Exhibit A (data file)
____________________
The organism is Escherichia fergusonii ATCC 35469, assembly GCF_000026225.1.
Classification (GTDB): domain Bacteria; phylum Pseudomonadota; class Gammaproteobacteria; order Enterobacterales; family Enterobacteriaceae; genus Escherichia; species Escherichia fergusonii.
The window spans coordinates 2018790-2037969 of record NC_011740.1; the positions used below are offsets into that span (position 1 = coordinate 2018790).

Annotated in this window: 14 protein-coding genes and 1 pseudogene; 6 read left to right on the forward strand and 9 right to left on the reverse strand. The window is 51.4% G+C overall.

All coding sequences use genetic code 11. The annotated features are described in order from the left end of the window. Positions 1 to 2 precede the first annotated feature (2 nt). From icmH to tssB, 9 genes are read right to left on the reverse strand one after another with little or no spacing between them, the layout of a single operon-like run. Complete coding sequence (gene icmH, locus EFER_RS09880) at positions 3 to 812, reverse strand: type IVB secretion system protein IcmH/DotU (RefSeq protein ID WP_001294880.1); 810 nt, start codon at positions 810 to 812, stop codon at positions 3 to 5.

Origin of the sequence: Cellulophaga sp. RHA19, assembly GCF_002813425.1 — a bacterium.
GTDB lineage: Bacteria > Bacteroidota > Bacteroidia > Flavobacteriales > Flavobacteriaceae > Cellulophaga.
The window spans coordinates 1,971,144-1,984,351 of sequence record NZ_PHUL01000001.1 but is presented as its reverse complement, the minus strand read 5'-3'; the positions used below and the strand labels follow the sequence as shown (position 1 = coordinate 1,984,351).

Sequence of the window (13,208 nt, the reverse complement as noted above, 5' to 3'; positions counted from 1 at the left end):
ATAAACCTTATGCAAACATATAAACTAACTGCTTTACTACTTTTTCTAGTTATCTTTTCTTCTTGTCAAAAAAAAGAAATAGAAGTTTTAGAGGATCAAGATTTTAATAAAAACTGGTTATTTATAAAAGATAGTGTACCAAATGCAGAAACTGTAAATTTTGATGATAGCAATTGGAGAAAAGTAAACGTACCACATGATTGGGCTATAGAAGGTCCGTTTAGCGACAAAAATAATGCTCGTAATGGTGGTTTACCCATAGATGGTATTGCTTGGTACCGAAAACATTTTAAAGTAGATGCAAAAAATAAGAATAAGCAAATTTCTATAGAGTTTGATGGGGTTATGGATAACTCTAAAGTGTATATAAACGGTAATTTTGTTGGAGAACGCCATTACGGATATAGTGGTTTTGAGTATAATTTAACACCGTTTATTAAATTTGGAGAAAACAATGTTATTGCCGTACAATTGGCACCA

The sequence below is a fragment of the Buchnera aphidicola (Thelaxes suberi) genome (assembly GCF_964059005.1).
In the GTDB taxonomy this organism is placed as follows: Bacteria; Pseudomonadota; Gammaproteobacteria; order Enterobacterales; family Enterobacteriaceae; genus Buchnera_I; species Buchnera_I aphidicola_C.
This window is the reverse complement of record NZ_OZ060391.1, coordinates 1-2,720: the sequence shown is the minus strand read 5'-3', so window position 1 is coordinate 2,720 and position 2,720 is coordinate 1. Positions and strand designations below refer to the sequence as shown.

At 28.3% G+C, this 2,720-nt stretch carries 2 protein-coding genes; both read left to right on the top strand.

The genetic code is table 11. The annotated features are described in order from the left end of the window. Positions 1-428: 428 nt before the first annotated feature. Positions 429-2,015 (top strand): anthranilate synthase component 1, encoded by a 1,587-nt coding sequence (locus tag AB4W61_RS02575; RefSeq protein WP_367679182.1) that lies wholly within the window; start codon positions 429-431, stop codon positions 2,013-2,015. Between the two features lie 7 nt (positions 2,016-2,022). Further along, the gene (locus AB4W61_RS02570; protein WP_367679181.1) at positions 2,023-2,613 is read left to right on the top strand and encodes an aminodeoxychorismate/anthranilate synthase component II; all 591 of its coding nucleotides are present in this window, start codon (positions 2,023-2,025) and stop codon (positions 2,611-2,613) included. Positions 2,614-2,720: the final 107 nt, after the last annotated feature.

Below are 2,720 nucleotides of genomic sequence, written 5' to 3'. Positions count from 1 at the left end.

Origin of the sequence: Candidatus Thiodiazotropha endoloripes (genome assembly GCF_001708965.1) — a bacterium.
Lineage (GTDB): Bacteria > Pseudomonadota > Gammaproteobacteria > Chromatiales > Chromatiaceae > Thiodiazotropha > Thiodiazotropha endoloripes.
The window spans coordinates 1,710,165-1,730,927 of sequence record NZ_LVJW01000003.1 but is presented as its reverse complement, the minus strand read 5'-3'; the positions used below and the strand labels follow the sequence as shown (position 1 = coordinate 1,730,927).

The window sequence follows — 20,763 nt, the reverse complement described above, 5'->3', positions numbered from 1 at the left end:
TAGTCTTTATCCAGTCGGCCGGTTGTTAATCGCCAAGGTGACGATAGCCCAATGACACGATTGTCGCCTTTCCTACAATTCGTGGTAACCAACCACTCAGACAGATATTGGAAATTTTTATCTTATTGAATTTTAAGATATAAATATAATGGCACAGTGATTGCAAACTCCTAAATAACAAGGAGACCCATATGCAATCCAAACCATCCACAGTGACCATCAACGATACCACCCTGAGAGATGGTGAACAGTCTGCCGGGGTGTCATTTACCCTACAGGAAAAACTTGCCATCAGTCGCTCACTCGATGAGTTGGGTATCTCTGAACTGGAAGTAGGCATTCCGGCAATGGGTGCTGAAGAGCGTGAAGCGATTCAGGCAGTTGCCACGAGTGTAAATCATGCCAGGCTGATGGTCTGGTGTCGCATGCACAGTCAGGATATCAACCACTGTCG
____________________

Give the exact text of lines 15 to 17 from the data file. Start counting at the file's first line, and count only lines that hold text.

The genetic code is table 11. The annotated features are described in order from the left end of the window. Positions 1-428: 428 nt before the first annotated feature. Positions 429-2,015 (top strand): anthranilate synthase component 1, encoded by a 1,587-nt coding sequence (locus tag AB4W61_RS02575; RefSeq protein WP_367679182.1) that lies wholly within the window; start codon positions 429-431, stop codon positions 2,013-2,015. Between the two features lie 7 nt (positions 2,016-2,022). Further along, the gene (locus AB4W61_RS02570; protein WP_367679181.1) at positions 2,023-2,613 is read left to right on the top strand and encodes an aminodeoxychorismate/anthranilate synthase component II; all 591 of its coding nucleotides are present in this window, start codon (positions 2,023-2,025) and stop codon (positions 2,611-2,613) included. Positions 2,614-2,720: the final 107 nt, after the last annotated feature.

Below are 2,720 nucleotides of genomic sequence, written 5' to 3'. Positions count from 1 at the left end.

Origin of the sequence: Candidatus Thiodiazotropha endoloripes (genome assembly GCF_001708965.1) — a bacterium.